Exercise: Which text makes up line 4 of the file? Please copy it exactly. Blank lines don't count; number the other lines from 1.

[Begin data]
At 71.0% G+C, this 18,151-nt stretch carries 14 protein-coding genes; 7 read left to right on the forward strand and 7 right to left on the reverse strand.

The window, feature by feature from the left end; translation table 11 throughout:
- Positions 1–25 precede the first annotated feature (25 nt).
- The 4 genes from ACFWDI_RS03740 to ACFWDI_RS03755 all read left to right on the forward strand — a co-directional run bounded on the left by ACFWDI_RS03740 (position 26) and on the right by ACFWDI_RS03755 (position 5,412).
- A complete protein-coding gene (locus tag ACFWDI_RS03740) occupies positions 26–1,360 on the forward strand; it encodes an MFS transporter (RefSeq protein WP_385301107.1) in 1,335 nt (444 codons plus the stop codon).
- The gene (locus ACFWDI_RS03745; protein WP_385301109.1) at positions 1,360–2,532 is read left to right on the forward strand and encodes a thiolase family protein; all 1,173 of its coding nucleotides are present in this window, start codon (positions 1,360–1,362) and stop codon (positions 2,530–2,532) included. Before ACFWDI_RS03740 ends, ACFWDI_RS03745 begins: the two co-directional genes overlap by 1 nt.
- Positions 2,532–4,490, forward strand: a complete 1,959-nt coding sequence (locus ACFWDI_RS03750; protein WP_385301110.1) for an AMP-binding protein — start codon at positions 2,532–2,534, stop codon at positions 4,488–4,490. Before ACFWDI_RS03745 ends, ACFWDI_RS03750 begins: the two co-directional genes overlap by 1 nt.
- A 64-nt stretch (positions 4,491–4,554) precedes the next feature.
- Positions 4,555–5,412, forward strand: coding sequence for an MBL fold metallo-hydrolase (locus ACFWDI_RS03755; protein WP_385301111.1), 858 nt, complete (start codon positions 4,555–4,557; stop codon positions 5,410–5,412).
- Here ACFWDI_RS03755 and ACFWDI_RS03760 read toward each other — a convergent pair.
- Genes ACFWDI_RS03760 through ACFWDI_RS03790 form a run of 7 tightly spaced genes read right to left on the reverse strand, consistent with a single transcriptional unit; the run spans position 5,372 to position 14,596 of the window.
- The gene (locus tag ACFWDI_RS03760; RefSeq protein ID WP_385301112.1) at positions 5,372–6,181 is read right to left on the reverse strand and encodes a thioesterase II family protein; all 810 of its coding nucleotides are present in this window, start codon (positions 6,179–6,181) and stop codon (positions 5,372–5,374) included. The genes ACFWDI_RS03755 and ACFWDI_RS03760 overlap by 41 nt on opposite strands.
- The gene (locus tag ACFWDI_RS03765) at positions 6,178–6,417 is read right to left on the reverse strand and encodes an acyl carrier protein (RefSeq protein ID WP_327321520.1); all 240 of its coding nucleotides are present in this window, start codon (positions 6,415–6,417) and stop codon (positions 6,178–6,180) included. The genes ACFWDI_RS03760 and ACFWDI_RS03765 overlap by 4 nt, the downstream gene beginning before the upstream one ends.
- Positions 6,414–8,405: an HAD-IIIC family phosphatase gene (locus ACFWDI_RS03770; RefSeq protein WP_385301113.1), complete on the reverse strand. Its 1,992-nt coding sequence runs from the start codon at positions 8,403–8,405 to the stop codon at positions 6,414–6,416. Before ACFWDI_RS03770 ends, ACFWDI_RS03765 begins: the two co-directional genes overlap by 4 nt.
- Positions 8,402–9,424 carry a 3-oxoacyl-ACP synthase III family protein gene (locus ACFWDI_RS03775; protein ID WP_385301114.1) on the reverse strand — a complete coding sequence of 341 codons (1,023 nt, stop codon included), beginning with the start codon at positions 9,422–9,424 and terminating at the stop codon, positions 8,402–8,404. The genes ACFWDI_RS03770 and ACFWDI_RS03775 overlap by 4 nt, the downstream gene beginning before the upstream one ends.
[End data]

- The 4 genes from ACFWDI_RS03740 to ACFWDI_RS03755 all read left to right on the forward strand — a co-directional run bounded on the left by ACFWDI_RS03740 (position 26) and on the right by ACFWDI_RS03755 (position 5,412).